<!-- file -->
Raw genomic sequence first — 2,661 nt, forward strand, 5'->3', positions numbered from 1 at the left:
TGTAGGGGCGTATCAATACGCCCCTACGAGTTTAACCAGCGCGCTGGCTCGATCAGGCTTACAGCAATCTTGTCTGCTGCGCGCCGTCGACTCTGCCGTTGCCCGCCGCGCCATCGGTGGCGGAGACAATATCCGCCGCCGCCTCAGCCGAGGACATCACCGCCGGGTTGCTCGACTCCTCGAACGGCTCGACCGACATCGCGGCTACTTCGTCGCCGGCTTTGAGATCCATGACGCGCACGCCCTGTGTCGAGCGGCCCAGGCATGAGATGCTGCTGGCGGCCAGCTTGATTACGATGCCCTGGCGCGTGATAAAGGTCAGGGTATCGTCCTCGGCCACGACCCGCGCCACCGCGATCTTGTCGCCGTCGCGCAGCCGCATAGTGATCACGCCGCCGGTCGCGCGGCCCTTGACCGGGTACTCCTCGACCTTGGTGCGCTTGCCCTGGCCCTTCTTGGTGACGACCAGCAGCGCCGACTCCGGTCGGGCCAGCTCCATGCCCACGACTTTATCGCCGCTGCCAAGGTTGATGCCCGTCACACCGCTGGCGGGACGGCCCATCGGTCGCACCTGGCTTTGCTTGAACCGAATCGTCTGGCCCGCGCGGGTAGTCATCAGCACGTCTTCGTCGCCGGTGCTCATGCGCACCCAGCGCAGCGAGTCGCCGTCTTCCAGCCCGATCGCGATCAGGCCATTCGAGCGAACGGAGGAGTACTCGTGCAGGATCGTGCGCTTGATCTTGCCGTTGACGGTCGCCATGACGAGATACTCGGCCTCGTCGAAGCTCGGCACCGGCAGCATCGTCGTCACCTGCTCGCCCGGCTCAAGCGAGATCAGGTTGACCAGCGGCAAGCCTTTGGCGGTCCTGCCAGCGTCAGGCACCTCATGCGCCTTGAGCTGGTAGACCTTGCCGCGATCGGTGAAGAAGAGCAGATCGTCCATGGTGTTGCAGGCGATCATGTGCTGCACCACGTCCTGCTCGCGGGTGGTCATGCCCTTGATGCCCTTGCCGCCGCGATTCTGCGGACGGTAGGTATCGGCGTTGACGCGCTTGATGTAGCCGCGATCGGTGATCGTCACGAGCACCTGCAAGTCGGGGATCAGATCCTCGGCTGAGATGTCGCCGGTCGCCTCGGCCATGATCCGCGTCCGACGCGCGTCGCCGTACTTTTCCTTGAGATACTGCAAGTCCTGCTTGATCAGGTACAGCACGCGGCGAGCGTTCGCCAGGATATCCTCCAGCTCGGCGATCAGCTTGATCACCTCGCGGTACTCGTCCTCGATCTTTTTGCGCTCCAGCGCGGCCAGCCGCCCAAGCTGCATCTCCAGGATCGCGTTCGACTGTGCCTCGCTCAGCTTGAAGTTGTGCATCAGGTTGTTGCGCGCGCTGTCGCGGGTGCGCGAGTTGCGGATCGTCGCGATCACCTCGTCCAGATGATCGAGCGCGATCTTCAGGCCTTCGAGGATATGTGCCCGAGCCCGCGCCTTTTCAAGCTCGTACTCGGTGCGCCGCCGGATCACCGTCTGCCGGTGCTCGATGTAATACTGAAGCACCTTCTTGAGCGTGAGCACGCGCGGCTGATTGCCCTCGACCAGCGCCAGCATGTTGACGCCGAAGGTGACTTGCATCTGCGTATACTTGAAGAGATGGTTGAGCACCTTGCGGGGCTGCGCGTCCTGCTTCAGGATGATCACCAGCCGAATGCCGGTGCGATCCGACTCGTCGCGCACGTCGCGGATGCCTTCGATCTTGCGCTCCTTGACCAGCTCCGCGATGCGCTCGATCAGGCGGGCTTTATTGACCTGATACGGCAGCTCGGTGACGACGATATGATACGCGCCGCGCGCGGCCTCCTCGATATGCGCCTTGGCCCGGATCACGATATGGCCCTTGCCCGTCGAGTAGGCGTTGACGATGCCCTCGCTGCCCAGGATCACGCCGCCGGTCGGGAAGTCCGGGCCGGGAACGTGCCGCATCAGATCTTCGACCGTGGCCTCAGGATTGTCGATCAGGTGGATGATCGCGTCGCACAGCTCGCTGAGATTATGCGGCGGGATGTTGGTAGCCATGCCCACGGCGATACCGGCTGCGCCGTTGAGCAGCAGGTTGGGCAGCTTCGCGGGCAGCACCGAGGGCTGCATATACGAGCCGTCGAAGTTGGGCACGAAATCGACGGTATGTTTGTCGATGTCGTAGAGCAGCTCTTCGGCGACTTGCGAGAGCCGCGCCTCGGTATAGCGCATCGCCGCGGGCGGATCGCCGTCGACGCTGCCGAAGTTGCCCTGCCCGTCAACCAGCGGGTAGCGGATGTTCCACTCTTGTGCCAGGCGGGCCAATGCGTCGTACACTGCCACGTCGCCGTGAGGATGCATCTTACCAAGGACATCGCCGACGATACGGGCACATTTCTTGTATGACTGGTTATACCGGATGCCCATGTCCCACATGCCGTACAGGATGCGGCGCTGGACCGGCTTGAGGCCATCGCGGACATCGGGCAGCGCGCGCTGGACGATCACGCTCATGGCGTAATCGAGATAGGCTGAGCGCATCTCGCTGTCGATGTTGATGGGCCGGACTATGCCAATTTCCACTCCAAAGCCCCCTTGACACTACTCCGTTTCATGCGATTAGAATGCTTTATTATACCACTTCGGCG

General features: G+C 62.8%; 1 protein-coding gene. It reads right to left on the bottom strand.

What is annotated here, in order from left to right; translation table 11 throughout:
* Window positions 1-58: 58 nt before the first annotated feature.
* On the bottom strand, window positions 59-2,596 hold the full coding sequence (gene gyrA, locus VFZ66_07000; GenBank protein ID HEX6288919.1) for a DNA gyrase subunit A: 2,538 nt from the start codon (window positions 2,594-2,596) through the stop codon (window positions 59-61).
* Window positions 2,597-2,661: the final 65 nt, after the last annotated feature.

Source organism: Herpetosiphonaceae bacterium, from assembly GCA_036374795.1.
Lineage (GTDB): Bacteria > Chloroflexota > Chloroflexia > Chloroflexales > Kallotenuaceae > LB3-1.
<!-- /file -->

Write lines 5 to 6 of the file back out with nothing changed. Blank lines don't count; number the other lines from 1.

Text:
* Window positions 1-58: 58 nt before the first annotated feature.
* On the bottom strand, window positions 59-2,596 hold the full coding sequence (gene gyrA, locus VFZ66_07000; GenBank protein ID HEX6288919.1) for a DNA gyrase subunit A: 2,538 nt from the start codon (window positions 2,594-2,596) through the stop codon (window positions 59-61).